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Tidepool Companions

Tidepool Companions
Photo Information
Copyright: Evelynn Smith (Evelynn) Gold Star Critiquer/Gold Star Workshop Editor/Gold Note Writer [C: 2025 W: 741 N: 3285] (14454)
Genre: Landscapes
Medium: Color
Date Taken: 2005-08-15
Categories: Echinoderms
Camera: Olympus C-750 Ultra Zoom
Photo Version: Original Version
Date Submitted: 2006-04-03 11:22
Viewed: 5138
Points: 14
[Note Guidelines] Photographer's Note
This is another post of the tidepools created by a minus tide on nearby Oregon beach.
Sea Anemone

Although Sea Anemones look like flowers, they are predatory animals. These invertebrates have no skeleton at all. They live attached to firm objects in the seas, usually the sea floor, rock, or coral, but they can slide around very slowly. Sea anemones are very long lived. There are over 1000 species of anemones found in coastal waters worldwide, in shallow waters (including coral reefs), and in deep oceans. They catch food using the tentacles, which have poisonous stingers (called nematocysts).

Classification: Kingdom Animalia (animals), Phylum Coelenterata (corals, jellyfish, sea anemones, hydroids), Class Anthozoa meaning "flower-like animals" (corals and sea anemones), Order Actiniaria.

Sea Stars

Sea stars (also known as starfish) are spiny, hard-skinned animals that live on the rocky sea floor. These invertebrates are NOT fish; they are echinoderms. Sea stars move very slowly along the sea bed, using hundreds of tiny tube feet. There are over 2,000 different species of sea stars worldwide. Sea stars are carnivores (meat-eaters). They eat clams, oysters, coral, fish, and other animals. They push their stomach out through their mouth (located on the underside of the sea star) and digest the prey.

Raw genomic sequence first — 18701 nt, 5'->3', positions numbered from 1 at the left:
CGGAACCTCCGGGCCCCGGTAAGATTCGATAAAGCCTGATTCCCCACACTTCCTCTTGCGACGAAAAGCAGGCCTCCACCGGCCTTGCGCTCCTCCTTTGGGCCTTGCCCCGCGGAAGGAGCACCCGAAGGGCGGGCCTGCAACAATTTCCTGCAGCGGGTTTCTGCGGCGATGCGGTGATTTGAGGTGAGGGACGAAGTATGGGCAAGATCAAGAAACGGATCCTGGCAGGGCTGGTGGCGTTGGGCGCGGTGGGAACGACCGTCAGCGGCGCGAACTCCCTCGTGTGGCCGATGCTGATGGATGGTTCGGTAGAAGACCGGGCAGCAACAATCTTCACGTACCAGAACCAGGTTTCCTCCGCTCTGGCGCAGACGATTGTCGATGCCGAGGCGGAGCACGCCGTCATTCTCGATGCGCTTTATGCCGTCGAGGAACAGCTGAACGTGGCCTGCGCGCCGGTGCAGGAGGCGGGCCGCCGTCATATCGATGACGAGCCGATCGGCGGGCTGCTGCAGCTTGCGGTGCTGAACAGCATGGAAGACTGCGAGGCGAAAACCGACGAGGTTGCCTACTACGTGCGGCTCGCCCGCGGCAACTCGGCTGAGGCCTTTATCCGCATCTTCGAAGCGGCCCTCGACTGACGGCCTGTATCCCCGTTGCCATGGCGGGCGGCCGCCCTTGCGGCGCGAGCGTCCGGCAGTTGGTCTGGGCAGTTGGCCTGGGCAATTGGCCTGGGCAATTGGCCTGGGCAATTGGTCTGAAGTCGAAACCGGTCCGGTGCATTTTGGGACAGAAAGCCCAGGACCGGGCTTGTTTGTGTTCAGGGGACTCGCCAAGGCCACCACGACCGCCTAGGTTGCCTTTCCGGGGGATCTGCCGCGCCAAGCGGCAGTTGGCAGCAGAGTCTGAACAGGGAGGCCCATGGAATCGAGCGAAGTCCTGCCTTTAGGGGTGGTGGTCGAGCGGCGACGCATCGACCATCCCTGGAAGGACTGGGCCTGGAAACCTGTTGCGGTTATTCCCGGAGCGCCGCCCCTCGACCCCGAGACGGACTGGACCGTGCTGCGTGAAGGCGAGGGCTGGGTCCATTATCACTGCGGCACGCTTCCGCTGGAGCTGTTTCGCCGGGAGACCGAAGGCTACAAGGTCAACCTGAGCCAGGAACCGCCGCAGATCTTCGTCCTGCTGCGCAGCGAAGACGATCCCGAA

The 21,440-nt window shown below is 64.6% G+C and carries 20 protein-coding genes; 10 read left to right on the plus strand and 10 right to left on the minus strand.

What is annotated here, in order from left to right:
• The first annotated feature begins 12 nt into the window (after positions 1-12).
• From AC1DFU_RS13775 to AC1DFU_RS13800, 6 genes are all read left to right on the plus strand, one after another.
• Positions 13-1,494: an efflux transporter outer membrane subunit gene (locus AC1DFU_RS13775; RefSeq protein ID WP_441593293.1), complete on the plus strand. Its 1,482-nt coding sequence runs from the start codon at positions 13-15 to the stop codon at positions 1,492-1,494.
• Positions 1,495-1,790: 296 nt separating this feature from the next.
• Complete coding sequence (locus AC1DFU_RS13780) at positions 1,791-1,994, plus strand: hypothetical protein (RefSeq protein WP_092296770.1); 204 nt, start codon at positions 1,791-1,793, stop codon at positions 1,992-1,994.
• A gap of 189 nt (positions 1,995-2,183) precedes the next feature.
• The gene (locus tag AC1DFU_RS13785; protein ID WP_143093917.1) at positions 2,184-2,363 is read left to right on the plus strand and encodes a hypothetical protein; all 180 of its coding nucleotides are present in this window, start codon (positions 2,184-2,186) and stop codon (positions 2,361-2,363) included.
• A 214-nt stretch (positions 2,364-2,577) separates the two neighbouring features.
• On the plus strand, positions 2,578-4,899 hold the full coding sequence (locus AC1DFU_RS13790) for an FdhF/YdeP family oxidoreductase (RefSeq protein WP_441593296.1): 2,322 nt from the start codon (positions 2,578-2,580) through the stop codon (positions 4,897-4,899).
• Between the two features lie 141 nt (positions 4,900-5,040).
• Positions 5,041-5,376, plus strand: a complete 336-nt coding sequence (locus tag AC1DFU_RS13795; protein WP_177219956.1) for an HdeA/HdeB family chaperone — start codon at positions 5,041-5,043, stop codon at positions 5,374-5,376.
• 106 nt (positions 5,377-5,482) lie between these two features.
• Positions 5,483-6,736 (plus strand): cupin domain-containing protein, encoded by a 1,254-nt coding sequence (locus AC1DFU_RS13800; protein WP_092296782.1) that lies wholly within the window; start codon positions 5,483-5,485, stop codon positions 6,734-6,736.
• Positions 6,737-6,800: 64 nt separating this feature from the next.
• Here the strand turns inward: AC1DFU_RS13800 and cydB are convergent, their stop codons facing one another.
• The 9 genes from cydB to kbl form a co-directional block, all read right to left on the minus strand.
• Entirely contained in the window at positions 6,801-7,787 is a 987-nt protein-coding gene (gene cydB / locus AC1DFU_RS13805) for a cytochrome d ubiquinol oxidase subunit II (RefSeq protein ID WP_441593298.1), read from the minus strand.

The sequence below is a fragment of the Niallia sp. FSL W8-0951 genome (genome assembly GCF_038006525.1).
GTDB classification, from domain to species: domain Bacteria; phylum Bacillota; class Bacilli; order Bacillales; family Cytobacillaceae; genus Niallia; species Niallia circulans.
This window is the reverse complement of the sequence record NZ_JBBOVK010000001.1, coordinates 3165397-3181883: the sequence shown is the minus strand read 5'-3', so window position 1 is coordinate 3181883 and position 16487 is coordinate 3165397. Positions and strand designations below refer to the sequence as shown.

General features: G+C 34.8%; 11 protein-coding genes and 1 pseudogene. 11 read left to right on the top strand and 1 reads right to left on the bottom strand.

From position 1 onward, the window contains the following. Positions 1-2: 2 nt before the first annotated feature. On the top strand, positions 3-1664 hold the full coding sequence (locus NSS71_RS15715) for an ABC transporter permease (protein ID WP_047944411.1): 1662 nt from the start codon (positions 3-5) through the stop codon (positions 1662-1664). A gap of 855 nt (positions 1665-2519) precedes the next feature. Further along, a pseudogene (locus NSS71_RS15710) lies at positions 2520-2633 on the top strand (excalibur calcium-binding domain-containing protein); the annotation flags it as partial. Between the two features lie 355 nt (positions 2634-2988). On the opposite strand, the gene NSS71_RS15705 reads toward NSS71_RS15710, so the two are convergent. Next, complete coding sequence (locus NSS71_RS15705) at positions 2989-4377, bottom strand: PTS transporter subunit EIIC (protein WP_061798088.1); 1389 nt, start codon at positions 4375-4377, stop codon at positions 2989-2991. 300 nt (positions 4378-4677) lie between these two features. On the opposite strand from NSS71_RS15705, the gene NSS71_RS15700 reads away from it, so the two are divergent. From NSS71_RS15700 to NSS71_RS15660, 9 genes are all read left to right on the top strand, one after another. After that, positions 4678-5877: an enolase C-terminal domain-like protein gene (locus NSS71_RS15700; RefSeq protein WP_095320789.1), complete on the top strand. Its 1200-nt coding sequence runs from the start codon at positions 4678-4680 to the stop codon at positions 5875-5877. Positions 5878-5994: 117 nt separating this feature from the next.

Most sea stars have five arms (or a multiple of five) that radiate from a central disk. Sea stars do not have a brain; they have a simple ring of nerve cells that moves information around the body. Eyespots (primitive light sensors) are at the tip of each arm. If a sea star's arm is cut off, it will regenerate (regrow).

Classification: Kingdom Animalia (animals), Phylum Echinodermata (echinoderms), Class Asteroidea (sea stars), about 2,000 species.


carper, Signal-Womb, anavazao, Janice has marked this note useful
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Critiques [Translate]

  • Great 
  • carper Gold Star Critiquer/Gold Star Workshop Editor/Gold Note Writer [C: 1973 W: 119 N: 2582] (8439)
  • [2006-04-03 11:32]

the composition is well made Evelyn,
the two in one, with the lovely colours is well made.
good in pov, very nice job.
gr. jaap

Great capture and good details, The colors are Great POV, BG just perfect, TFS Kyle

Hello Evelynn, clean composition, and good detail although the light seems a bit harsh, maybe some fill flash would even it out. Well done.

great red "star"! Good composition, details, light, POV!
Good note!
Thanks Ana:)

  • Great 
  • manyee Gold Star Critiquer/Gold Star Workshop Editor/Gold Note Writer [C: 3089 W: 230 N: 6774] (23770)
  • [2006-04-03 22:21]

A great presentation of these two denizens of the Pacific West Coast tidepools. I like the many textures in this scene. The bumps on the sea star delineate intricate patterns. Nice complementary colors and interesting POV. TFS. : )

  • Great 
  • Janice Gold Star Critiquer/Gold Star Workshop Editor/Gold Note Writer [C: 3277 W: 148 N: 6163] (18832)
  • [2006-04-04 0:02]

Hi Evelynn, great tidepool shot. All very natural looking with the sand nearly covering the sea anemone. Pretty sea star too, love its colours and patterns. Good shot.

Here we have had problems with new immigrants stripping our rocky shores of our shell fish (for food and soups). This has stopped the fish coming in close to the shore area and not many fish are being caught now by recreational fishermen. Signs get put up, but "We can't read your them!!"

Hi Evelynn,
This sea star is realy red. I've only seen the darker versions and the orange like. Great to see the little details in both creatures. Colors and light are nice and natural.

:-) tomorrow, I'm out

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